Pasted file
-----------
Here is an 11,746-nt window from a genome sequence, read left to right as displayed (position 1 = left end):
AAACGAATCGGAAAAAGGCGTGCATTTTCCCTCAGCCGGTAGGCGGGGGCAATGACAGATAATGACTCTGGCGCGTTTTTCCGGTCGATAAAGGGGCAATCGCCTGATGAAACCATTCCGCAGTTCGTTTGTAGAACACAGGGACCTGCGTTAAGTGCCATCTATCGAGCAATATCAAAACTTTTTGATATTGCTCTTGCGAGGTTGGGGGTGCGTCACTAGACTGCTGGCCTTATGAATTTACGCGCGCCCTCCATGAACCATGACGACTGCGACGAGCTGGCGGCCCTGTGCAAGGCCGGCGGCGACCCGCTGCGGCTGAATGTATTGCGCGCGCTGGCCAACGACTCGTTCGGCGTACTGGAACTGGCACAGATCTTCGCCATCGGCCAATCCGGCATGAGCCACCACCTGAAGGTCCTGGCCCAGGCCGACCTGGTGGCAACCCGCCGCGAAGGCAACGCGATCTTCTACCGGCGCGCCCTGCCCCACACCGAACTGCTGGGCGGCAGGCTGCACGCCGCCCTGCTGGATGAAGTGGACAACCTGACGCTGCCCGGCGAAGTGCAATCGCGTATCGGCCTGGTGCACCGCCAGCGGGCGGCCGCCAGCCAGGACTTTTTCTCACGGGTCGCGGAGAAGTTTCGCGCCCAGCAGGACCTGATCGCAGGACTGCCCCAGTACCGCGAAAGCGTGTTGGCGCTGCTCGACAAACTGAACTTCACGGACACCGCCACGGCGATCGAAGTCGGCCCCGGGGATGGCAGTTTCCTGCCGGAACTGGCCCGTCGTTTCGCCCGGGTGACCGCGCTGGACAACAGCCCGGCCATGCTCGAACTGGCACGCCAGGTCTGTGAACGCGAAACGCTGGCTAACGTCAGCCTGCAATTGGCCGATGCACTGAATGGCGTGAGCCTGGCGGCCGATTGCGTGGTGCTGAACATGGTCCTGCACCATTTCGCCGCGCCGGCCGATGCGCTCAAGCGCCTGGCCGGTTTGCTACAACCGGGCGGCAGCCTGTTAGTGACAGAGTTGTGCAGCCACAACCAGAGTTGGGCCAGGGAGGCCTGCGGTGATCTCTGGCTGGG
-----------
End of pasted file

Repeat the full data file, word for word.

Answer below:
Here is an 11,746-nt window from a genome sequence, read left to right as displayed (position 1 = left end):
AAACGAATCGGAAAAAGGCGTGCATTTTCCCTCAGCCGGTAGGCGGGGGCAATGACAGATAATGACTCTGGCGCGTTTTTCCGGTCGATAAAGGGGCAATCGCCTGATGAAACCATTCCGCAGTTCGTTTGTAGAACACAGGGACCTGCGTTAAGTGCCATCTATCGAGCAATATCAAAACTTTTTGATATTGCTCTTGCGAGGTTGGGGGTGCGTCACTAGACTGCTGGCCTTATGAATTTACGCGCGCCCTCCATGAACCATGACGACTGCGACGAGCTGGCGGCCCTGTGCAAGGCCGGCGGCGACCCGCTGCGGCTGAATGTATTGCGCGCGCTGGCCAACGACTCGTTCGGCGTACTGGAACTGGCACAGATCTTCGCCATCGGCCAATCCGGCATGAGCCACCACCTGAAGGTCCTGGCCCAGGCCGACCTGGTGGCAACCCGCCGCGAAGGCAACGCGATCTTCTACCGGCGCGCCCTGCCCCACACCGAACTGCTGGGCGGCAGGCTGCACGCCGCCCTGCTGGATGAAGTGGACAACCTGACGCTGCCCGGCGAAGTGCAATCGCGTATCGGCCTGGTGCACCGCCAGCGGGCGGCCGCCAGCCAGGACTTTTTCTCACGGGTCGCGGAGAAGTTTCGCGCCCAGCAGGACCTGATCGCAGGACTGCCCCAGTACCGCGAAAGCGTGTTGGCGCTGCTCGACAAACTGAACTTCACGGACACCGCCACGGCGATCGAAGTCGGCCCCGGGGATGGCAGTTTCCTGCCGGAACTGGCCCGTCGTTTCGCCCGGGTGACCGCGCTGGACAACAGCCCGGCCATGCTCGAACTGGCACGCCAGGTCTGTGAACGCGAAACGCTGGCTAACGTCAGCCTGCAATTGGCCGATGCACTGAATGGCGTGAGCCTGGCGGCCGATTGCGTGGTGCTGAACATGGTCCTGCACCATTTCGCCGCGCCGGCCGATGCGCTCAAGCGCCTGGCCGGTTTGCTACAACCGGGCGGCAGCCTGTTAGTGACAGAGTTGTGCAGCCACAACCAGAGTTGGGCCAGGGAGGCCTGCGGTGATCTCTGGCTGGG